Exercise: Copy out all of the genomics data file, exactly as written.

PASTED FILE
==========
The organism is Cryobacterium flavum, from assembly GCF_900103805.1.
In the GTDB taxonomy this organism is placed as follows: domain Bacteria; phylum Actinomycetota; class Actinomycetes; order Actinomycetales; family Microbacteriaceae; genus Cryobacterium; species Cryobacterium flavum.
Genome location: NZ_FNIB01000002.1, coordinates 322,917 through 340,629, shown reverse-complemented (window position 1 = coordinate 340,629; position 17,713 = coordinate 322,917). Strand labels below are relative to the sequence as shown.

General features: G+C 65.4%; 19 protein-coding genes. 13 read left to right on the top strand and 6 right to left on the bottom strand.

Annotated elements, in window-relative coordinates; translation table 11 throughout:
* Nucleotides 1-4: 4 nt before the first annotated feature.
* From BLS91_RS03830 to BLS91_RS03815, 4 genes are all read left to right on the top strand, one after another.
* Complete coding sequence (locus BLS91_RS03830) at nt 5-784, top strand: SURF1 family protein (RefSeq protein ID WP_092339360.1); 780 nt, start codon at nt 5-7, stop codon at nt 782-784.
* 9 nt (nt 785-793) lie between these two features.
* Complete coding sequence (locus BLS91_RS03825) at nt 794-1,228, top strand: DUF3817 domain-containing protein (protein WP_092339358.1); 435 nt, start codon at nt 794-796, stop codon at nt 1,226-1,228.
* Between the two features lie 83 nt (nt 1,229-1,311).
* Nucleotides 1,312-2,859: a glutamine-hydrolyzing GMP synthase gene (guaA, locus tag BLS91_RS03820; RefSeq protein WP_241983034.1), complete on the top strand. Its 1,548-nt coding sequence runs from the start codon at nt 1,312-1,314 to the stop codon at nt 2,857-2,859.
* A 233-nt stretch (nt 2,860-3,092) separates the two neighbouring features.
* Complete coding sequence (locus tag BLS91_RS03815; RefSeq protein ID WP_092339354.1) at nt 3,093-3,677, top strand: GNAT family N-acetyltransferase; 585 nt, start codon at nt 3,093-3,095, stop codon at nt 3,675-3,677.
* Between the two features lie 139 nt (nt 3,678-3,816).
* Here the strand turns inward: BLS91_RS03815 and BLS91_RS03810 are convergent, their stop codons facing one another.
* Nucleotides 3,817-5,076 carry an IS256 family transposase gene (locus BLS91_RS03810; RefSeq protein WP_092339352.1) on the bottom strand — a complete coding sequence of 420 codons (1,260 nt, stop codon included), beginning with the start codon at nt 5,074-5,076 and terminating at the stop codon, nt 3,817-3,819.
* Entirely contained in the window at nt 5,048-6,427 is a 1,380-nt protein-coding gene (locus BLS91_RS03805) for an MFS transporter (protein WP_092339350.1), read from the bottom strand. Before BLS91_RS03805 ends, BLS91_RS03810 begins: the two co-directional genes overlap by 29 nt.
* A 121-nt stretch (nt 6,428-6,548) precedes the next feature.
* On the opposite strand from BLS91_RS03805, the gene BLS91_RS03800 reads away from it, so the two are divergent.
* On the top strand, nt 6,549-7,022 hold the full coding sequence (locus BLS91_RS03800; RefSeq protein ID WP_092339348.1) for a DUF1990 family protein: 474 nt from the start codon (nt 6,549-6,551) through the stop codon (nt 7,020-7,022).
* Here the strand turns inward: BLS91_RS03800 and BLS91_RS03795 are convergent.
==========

The organism is Cryobacterium flavum, from assembly GCF_900103805.1.
In the GTDB taxonomy this organism is placed as follows: domain Bacteria; phylum Actinomycetota; class Actinomycetes; order Actinomycetales; family Microbacteriaceae; genus Cryobacterium; species Cryobacterium flavum.
Genome location: NZ_FNIB01000002.1, coordinates 322,917 through 340,629, shown reverse-complemented (window position 1 = coordinate 340,629; position 17,713 = coordinate 322,917). Strand labels below are relative to the sequence as shown.

General features: G+C 65.4%; 19 protein-coding genes. 13 read left to right on the top strand and 6 right to left on the bottom strand.

Annotated elements, in window-relative coordinates; translation table 11 throughout:
* Nucleotides 1-4: 4 nt before the first annotated feature.
* From BLS91_RS03830 to BLS91_RS03815, 4 genes are all read left to right on the top strand, one after another.
* Complete coding sequence (locus BLS91_RS03830) at nt 5-784, top strand: SURF1 family protein (RefSeq protein ID WP_092339360.1); 780 nt, start codon at nt 5-7, stop codon at nt 782-784.
* 9 nt (nt 785-793) lie between these two features.
* Complete coding sequence (locus BLS91_RS03825) at nt 794-1,228, top strand: DUF3817 domain-containing protein (protein WP_092339358.1); 435 nt, start codon at nt 794-796, stop codon at nt 1,226-1,228.
* Between the two features lie 83 nt (nt 1,229-1,311).
* Nucleotides 1,312-2,859: a glutamine-hydrolyzing GMP synthase gene (guaA, locus tag BLS91_RS03820; RefSeq protein WP_241983034.1), complete on the top strand. Its 1,548-nt coding sequence runs from the start codon at nt 1,312-1,314 to the stop codon at nt 2,857-2,859.
* A 233-nt stretch (nt 2,860-3,092) separates the two neighbouring features.
* Complete coding sequence (locus tag BLS91_RS03815; RefSeq protein ID WP_092339354.1) at nt 3,093-3,677, top strand: GNAT family N-acetyltransferase; 585 nt, start codon at nt 3,093-3,095, stop codon at nt 3,675-3,677.
* Between the two features lie 139 nt (nt 3,678-3,816).
* Here the strand turns inward: BLS91_RS03815 and BLS91_RS03810 are convergent, their stop codons facing one another.
* Nucleotides 3,817-5,076 carry an IS256 family transposase gene (locus BLS91_RS03810; RefSeq protein WP_092339352.1) on the bottom strand — a complete coding sequence of 420 codons (1,260 nt, stop codon included), beginning with the start codon at nt 5,074-5,076 and terminating at the stop codon, nt 3,817-3,819.
* Entirely contained in the window at nt 5,048-6,427 is a 1,380-nt protein-coding gene (locus BLS91_RS03805) for an MFS transporter (protein WP_092339350.1), read from the bottom strand. Before BLS91_RS03805 ends, BLS91_RS03810 begins: the two co-directional genes overlap by 29 nt.
* A 121-nt stretch (nt 6,428-6,548) precedes the next feature.
* On the opposite strand from BLS91_RS03805, the gene BLS91_RS03800 reads away from it, so the two are divergent.
* On the top strand, nt 6,549-7,022 hold the full coding sequence (locus BLS91_RS03800; RefSeq protein ID WP_092339348.1) for a DUF1990 family protein: 474 nt from the start codon (nt 6,549-6,551) through the stop codon (nt 7,020-7,022).
* Here the strand turns inward: BLS91_RS03800 and BLS91_RS03795 are convergent.